On Tuesday, an Israeli court sentenced Arab poet, Dareen Tatour, to five months in prison. The Nazareth District Court sentenced Dareen after convicting her of “inciting violence” over a poem she posted on social media. The 36-year-old had posted a video of herself reading out her poem titled, “Resist, My People, Resist”.

Dareen belongs to Israel’s Arab minority. The minority group comprises descendants of the Palestinians who continued to stay on their land after the 1948 Arab-Jewish war. Many fled or were driven away from their houses. The war led to the creation of the state of Israel.

Prosecutors accused the poet of supporting terrorist organizations. Prosecutors also argued that her poem incited violence. Tatour had also shared and commented on a post by Islamic Jihad declaring its commitment to a new intifada, or “uprising”. According to the charges, she supported “terrorism”.

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She shared the video clip on Facebook in October 2015, reading her poem. She was also arrested a few days later.

Prosecutors alleged that her post was a call for violence.  However, she has denied all these allegations. Tatour said her poem was misunderstood by the Israeli authorities. She said there was no call for violence in the poem, rather it calls for struggle. The Israeli authorities had cast that struggle as violence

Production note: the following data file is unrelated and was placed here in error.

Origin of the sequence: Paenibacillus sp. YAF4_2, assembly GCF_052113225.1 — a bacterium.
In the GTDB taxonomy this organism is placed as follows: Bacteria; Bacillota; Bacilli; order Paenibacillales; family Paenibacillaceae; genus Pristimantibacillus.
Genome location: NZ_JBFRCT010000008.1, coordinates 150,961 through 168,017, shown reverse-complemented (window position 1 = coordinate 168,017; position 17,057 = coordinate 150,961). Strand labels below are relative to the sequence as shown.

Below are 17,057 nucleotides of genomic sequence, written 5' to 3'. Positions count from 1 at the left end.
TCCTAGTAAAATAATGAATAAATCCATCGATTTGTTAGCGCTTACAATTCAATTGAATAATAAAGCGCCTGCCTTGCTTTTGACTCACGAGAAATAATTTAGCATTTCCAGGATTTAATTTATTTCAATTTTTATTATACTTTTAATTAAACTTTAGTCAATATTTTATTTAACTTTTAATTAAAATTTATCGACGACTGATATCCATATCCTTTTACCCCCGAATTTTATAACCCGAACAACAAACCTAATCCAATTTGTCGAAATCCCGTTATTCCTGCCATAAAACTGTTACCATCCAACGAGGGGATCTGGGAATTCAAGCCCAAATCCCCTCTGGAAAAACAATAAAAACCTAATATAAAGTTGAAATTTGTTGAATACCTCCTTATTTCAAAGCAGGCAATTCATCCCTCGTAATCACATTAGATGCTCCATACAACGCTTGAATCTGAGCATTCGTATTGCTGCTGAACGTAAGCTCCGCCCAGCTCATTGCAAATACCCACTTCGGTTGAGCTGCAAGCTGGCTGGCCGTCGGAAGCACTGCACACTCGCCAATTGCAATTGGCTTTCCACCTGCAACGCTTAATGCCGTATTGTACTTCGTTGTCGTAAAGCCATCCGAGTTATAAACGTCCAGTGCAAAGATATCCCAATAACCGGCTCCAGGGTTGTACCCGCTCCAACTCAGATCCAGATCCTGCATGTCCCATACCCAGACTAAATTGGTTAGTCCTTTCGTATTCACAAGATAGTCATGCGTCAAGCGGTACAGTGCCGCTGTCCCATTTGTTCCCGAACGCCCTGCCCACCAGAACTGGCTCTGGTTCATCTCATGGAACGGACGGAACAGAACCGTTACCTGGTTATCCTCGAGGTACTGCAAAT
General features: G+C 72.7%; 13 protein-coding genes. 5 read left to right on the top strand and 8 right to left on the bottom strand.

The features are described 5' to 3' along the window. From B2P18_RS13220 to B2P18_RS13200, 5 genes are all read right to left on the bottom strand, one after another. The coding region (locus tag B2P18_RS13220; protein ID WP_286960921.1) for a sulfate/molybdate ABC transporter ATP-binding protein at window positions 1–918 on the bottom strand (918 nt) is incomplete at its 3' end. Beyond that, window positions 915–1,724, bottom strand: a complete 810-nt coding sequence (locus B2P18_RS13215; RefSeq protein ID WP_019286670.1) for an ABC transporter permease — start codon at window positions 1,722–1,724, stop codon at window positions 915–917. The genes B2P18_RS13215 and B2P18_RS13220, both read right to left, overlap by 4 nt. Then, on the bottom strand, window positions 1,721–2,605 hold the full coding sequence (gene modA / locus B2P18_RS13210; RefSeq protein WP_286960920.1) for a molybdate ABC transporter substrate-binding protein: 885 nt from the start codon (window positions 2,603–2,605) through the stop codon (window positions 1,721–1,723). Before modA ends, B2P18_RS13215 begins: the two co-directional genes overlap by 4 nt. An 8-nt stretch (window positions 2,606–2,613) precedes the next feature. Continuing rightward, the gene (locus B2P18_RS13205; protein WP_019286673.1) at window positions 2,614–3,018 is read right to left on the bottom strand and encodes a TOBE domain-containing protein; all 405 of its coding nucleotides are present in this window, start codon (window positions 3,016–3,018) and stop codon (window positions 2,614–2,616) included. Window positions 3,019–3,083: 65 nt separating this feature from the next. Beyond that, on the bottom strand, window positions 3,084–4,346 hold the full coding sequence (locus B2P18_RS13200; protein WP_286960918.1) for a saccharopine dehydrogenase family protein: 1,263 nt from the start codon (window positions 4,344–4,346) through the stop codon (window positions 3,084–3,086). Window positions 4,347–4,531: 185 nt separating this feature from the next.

According to the judge “the aforementioned violent video does not include images of casualties and victims or legal protests. The video reflects only violent resistance/uprising throughout.”

The judge added, “The freedom of expression is not absolute.”

The judge went on to write. “In a case such as this—in which it is clear there is a call for an act of terrorism posted among thousands of members of the defendants’ Facebook group and among an unlimited audience on YouTube, along with a video that bolsters the call for violence that comes from the text—the poem cannot receive the protection of the court merely because the words of incitement were written as a poem.”

Since the year 2014, indictments for online incitement have tripled in Israel. The campaign against incitement has raised questions about security and free speech.

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Deepali Is An Intern With SheThePeople.TV

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